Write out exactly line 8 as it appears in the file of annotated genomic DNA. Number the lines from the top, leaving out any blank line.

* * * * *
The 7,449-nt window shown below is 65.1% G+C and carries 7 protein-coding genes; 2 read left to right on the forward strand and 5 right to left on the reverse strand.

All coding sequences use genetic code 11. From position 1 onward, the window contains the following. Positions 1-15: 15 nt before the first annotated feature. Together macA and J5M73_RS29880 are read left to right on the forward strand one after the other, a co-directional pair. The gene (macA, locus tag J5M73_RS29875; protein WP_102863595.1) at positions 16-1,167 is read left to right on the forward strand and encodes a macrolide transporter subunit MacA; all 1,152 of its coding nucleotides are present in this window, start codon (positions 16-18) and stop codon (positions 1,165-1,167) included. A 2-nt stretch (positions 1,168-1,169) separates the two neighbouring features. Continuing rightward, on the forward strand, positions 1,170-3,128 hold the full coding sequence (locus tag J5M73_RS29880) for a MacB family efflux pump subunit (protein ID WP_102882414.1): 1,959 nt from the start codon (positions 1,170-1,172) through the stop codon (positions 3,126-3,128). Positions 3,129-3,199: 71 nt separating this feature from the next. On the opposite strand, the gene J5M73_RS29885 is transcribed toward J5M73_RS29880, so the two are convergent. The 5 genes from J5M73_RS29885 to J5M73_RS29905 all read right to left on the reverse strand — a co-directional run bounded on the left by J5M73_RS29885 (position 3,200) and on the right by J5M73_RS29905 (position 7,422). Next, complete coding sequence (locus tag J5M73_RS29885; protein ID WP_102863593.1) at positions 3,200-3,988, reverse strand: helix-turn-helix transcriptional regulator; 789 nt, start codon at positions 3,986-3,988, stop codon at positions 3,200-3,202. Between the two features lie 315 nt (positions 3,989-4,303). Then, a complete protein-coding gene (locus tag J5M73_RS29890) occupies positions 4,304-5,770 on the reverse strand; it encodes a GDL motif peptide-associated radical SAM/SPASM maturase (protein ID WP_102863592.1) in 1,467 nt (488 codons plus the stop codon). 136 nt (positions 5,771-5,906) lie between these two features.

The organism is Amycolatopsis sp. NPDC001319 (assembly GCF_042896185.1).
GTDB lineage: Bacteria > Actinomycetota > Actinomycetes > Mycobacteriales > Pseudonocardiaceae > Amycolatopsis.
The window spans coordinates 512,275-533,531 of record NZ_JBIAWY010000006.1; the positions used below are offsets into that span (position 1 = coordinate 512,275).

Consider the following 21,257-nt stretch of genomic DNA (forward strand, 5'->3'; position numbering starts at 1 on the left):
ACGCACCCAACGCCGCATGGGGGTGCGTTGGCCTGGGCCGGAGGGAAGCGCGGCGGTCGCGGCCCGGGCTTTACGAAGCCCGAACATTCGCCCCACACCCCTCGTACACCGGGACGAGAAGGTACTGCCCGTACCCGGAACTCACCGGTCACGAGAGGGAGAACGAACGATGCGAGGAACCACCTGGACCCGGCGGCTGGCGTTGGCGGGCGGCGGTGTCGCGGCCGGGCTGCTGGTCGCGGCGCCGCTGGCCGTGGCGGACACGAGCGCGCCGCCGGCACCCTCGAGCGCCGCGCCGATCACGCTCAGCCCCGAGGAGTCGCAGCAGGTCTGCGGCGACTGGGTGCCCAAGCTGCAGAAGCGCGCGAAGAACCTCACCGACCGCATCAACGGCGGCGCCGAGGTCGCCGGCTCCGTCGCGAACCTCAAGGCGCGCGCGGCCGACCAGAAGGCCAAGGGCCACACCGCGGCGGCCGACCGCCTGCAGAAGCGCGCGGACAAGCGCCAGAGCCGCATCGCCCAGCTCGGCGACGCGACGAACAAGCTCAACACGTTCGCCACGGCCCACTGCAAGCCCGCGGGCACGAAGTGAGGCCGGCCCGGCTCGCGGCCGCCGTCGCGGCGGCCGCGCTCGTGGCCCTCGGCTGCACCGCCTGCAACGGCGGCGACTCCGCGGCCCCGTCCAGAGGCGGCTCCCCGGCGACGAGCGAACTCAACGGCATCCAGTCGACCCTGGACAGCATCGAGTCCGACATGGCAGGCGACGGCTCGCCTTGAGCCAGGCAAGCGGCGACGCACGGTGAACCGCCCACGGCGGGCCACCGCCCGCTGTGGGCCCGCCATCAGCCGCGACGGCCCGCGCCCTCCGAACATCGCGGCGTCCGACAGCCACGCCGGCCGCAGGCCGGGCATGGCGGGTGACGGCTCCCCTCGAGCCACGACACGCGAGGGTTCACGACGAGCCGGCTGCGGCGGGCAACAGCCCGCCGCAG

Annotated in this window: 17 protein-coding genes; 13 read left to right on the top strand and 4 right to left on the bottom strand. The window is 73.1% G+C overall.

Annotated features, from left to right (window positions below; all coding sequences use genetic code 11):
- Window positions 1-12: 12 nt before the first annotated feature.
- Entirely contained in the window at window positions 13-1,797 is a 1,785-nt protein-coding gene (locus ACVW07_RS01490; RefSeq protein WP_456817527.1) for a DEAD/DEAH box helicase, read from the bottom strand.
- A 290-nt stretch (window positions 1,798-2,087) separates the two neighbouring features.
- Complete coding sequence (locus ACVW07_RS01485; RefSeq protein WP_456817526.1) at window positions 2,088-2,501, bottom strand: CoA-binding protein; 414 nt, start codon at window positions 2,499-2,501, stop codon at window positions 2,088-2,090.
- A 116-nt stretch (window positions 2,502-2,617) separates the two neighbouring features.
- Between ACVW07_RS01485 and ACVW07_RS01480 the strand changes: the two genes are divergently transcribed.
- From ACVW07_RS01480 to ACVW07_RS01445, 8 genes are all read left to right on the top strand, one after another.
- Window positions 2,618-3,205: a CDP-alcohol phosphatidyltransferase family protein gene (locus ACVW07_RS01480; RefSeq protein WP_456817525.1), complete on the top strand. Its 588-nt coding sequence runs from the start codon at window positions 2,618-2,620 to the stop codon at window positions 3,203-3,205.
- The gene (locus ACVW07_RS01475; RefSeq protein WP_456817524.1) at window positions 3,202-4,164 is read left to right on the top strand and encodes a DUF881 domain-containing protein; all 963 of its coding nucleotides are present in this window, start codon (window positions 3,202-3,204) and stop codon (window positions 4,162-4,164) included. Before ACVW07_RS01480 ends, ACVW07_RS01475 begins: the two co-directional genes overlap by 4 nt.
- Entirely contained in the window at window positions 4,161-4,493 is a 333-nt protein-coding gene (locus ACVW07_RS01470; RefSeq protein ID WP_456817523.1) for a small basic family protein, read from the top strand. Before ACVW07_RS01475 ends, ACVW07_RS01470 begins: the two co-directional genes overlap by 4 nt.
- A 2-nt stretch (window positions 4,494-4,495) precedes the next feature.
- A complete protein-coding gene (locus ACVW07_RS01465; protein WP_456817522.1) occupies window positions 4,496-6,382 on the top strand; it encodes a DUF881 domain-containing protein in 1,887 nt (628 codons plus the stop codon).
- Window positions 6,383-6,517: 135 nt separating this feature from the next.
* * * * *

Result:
Annotated in this window: 17 protein-coding genes; 13 read left to right on the top strand and 4 right to left on the bottom strand. The window is 73.1% G+C overall.